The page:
Thursday thoughts: Frugal holiday gift giving
Posted December 2, 2010 2:42 p.m. EST
Updated December 2, 2010 3:04 p.m. EST
Tic tock, tic tock, tic tock. In case you didn't check the calendar, it's December. Time is officially running out for your holiday shopping. Discover great gift giving ideas that will keep your budget in check.
Last year I wrote an article for the blog with a bunch of ideas on frugal gift giving. In my quest to save the environment, I am recycling the article this week with a few additional tips. Please share your suggestions for frugal gifts as well. Let's help each other enjoy the holidays well into January when we don't have credit card debt because we were all smart shoppers!
Do-it-yourself tower of treats: It’s such fun to open up a stack of gift boxes filled with different treats inside each box. If you buy one of these towers from a retailer, you will probably pay $25 to $50 or more. If you make your own, you can cut the cost dramatically and still give a fun gift with fantastic presentation. Michael’s has a set of three stackable boxes and a ribbon for $5.99. If you use the 40% coupon from recent weekly ads, you will only pay $2.99. Then, fill the boxes with homemade cookies, brownies or fudge, fruit, candies, chocolates, movie rental gift certificates, popcorn, candles and more. The choices are endless, but the reaction is always the same: “Wow”!
Gift baskets: People love receiving gift baskets. There is something irresistible about lots of goodies packed into a cute basket and covered with cellophane and curling ribbon. Look for bargains all through the year, and make themed gift baskets geared towards the people on your list. For the person who loves to watch movies (or any teens on your list), put together a Movie Theme Basket with movie rental certificates, microwave popcorn, candy bars and soda. Other themes include a Baker’s Basket, Chocolate Lover’s Basket, Coffee or Tea Basket, Sewing or Knitting Gift Basket, Gardening Gift Basket, Bath and Beauty Gift Basket (great for college students) and Kids Craft Basket. Get ideas on what to include in many themed gift baskets and ideas on creative containers to use at the gift baskets link in the box above.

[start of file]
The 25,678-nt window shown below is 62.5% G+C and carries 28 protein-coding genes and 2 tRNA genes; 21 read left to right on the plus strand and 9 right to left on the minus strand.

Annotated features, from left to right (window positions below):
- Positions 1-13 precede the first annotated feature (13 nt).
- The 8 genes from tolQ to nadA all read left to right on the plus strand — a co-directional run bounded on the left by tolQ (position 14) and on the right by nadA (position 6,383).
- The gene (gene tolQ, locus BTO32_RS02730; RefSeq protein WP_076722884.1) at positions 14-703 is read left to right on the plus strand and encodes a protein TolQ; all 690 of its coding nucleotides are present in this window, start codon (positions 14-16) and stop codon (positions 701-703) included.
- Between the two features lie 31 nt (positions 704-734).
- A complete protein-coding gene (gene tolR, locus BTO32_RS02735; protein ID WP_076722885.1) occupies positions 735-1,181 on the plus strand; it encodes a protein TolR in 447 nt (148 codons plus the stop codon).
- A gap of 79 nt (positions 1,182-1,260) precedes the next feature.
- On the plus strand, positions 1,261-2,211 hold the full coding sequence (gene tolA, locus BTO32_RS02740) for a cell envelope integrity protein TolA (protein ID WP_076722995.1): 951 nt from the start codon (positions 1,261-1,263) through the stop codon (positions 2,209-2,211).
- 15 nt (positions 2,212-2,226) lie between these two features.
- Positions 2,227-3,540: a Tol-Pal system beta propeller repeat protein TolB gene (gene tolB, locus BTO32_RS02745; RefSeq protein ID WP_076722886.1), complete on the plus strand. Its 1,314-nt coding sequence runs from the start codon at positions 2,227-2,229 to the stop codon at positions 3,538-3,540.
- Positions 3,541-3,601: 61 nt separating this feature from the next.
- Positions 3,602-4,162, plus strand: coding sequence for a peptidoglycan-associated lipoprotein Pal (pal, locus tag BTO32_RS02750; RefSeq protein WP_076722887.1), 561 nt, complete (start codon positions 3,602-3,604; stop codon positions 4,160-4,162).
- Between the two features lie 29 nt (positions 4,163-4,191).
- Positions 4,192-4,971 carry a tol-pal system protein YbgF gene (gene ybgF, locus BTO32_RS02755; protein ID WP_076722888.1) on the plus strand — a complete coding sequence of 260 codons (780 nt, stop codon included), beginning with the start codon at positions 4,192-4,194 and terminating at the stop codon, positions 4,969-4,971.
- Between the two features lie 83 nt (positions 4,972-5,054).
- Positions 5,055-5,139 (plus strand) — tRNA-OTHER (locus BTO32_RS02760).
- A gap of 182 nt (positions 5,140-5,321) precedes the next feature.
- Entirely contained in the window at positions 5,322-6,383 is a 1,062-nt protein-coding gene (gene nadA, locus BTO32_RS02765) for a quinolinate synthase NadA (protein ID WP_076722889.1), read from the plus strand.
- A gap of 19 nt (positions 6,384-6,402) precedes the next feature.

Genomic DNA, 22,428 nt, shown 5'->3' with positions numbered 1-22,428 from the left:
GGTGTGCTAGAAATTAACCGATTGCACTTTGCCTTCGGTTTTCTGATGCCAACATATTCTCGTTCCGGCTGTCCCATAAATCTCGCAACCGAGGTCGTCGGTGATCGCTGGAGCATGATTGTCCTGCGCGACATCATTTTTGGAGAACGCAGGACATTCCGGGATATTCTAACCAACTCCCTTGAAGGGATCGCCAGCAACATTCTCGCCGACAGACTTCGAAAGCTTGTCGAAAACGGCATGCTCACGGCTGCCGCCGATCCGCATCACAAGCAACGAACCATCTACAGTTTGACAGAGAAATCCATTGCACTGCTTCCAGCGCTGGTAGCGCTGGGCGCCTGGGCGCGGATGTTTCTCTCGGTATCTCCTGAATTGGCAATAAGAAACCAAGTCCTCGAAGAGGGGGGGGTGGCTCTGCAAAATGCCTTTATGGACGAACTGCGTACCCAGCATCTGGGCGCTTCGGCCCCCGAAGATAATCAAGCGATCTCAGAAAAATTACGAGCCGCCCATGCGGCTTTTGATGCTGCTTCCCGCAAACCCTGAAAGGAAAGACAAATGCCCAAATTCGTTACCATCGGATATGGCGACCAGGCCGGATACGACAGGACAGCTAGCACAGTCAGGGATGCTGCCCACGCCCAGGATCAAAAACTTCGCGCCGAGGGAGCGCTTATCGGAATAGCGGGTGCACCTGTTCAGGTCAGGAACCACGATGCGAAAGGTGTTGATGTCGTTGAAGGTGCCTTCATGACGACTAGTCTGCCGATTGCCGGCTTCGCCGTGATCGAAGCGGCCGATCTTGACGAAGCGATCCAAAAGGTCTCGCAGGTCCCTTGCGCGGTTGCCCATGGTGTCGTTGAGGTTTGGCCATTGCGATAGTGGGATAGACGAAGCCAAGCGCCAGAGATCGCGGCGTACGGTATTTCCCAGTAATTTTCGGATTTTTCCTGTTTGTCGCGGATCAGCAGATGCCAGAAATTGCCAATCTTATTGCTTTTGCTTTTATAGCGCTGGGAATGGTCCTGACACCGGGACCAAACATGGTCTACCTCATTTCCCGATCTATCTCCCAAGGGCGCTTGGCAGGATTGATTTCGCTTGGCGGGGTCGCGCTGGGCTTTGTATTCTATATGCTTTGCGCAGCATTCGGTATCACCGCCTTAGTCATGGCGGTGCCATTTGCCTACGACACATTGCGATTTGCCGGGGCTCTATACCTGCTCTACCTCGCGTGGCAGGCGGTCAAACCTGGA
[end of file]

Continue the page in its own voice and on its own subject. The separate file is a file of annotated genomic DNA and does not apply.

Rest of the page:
Homemade treats: Some of the most popular frugal gifts during the holidays are edible treats. Choose from cookies, fudge and brownies baked from scratch, hot chocolate mixes in a mug, soup mixes in a bowl, fudge, pies, homemade bread, fudge, quick bread mixes in a loaf pan, and little gingerbread men. Did I mention fudge?! See the Gifts From the Kitchen link above for a number of recipes, including brownies in a jar and fudge, of course!
Hobby related gifts: Many folks have hobbies they love. Some people collect coins, stamps or glass horses. Some are train enthusiasts or enjoy taking pictures. If someone on your gift list has a hobby, find a gift that will contribute to that hobby, without breaking the bank. Buy a magazine subscription for the train collector, rolls of film or photo paper for the photographer, specialty scissors, paper and stickers for the scrapbooker, or exotic spices for someone who loves to cook. Gifts that help people enjoy their interests are always a winner.
Picture perfect: Some great ways to share your family with loved ones is through framed photos, scrapbooks, photo albums and digital photo frames (Split the cost with siblings for a gift for the parents or grandparents). Many photo centers in malls (like JCPenney) offer high quality, low-cost portrait packages for around $20. These often include multiple sheets of the same picture with larger and smaller photos. These are excellent for gift giving in an inexpensive (but lovely) frame from a craft store like Michaels (Remember to use your 40% off coupon!).